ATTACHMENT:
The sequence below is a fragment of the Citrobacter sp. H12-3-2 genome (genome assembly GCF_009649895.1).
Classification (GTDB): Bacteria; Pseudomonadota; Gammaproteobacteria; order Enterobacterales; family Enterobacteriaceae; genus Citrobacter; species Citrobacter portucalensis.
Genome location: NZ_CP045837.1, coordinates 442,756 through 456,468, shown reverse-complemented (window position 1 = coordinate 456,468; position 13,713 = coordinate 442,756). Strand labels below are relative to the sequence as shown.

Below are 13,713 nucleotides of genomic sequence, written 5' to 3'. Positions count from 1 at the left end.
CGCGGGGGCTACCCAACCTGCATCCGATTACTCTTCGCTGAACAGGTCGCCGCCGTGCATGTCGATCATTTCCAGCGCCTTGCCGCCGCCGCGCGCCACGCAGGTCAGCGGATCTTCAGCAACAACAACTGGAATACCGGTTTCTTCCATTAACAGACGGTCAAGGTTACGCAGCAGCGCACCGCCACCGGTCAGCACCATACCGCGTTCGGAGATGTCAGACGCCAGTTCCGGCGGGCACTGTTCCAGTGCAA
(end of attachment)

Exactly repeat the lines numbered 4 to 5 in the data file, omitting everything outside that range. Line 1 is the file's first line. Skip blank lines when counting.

Below are 13,713 nucleotides of genomic sequence, written 5' to 3'. Positions count from 1 at the left end.
CGCGGGGGCTACCCAACCTGCATCCGATTACTCTTCGCTGAACAGGTCGCCGCCGTGCATGTCGATCATTTCCAGCGCCTTGCCGCCGCCGCGCGCCACGCAGGTCAGCGGATCTTCAGCAACAACAACTGGAATACCGGTTTCTTCCATTAACAGACGGTCAAGGTTACGCAGCAGCGCACCGCCACCGGTCAGCACCATACCGCGTTCGGAGATGTCAGACGCCAGTTCCGGCGGGCACTGTTCCAGTGCAA